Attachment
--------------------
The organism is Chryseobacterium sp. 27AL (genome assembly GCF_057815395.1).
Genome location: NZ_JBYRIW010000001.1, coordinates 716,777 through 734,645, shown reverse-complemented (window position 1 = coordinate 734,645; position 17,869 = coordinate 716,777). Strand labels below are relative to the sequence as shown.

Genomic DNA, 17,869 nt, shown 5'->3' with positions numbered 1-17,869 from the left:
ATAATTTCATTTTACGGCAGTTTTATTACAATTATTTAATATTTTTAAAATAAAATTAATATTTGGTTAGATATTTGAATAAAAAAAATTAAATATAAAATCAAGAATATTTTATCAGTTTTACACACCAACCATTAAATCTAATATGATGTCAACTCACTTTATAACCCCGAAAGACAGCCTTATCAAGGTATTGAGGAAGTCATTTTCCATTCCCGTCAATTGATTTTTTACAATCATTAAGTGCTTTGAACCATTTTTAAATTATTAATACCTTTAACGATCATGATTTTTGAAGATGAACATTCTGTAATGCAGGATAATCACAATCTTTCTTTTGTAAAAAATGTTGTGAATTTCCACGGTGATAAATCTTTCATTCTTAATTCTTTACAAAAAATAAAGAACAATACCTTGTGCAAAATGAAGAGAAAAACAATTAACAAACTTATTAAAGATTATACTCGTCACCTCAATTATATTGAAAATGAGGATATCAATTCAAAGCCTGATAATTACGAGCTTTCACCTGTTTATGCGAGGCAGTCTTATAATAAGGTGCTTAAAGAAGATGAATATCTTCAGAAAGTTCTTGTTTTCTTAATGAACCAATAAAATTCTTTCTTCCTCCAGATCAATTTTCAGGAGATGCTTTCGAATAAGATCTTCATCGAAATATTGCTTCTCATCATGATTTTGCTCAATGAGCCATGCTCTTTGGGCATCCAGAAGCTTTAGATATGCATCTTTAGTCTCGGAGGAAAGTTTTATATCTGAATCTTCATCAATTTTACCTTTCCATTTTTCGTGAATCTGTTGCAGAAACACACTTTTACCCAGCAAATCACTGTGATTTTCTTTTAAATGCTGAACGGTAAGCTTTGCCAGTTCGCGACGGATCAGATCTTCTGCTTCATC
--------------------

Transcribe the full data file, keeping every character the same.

The organism is Chryseobacterium sp. 27AL (genome assembly GCF_057815395.1).
Genome location: NZ_JBYRIW010000001.1, coordinates 716,777 through 734,645, shown reverse-complemented (window position 1 = coordinate 734,645; position 17,869 = coordinate 716,777). Strand labels below are relative to the sequence as shown.

Genomic DNA, 17,869 nt, shown 5'->3' with positions numbered 1-17,869 from the left:
ATAATTTCATTTTACGGCAGTTTTATTACAATTATTTAATATTTTTAAAATAAAATTAATATTTGGTTAGATATTTGAATAAAAAAAATTAAATATAAAATCAAGAATATTTTATCAGTTTTACACACCAACCATTAAATCTAATATGATGTCAACTCACTTTATAACCCCGAAAGACAGCCTTATCAAGGTATTGAGGAAGTCATTTTCCATTCCCGTCAATTGATTTTTTACAATCATTAAGTGCTTTGAACCATTTTTAAATTATTAATACCTTTAACGATCATGATTTTTGAAGATGAACATTCTGTAATGCAGGATAATCACAATCTTTCTTTTGTAAAAAATGTTGTGAATTTCCACGGTGATAAATCTTTCATTCTTAATTCTTTACAAAAAATAAAGAACAATACCTTGTGCAAAATGAAGAGAAAAACAATTAACAAACTTATTAAAGATTATACTCGTCACCTCAATTATATTGAAAATGAGGATATCAATTCAAAGCCTGATAATTACGAGCTTTCACCTGTTTATGCGAGGCAGTCTTATAATAAGGTGCTTAAAGAAGATGAATATCTTCAGAAAGTTCTTGTTTTCTTAATGAACCAATAAAATTCTTTCTTCCTCCAGATCAATTTTCAGGAGATGCTTTCGAATAAGATCTTCATCGAAATATTGCTTCTCATCATGATTTTGCTCAATGAGCCATGCTCTTTGGGCATCCAGAAGCTTTAGATATGCATCTTTAGTCTCGGAGGAAAGTTTTATATCTGAATCTTCATCAATTTTACCTTTCCATTTTTCGTGAATCTGTTGCAGAAACACACTTTTACCCAGCAAATCACTGTGATTTTCTTTTAAATGCTGAACGGTAAGCTTTGCCAGTTCGCGACGGATCAGATCTTCTGCTTCATC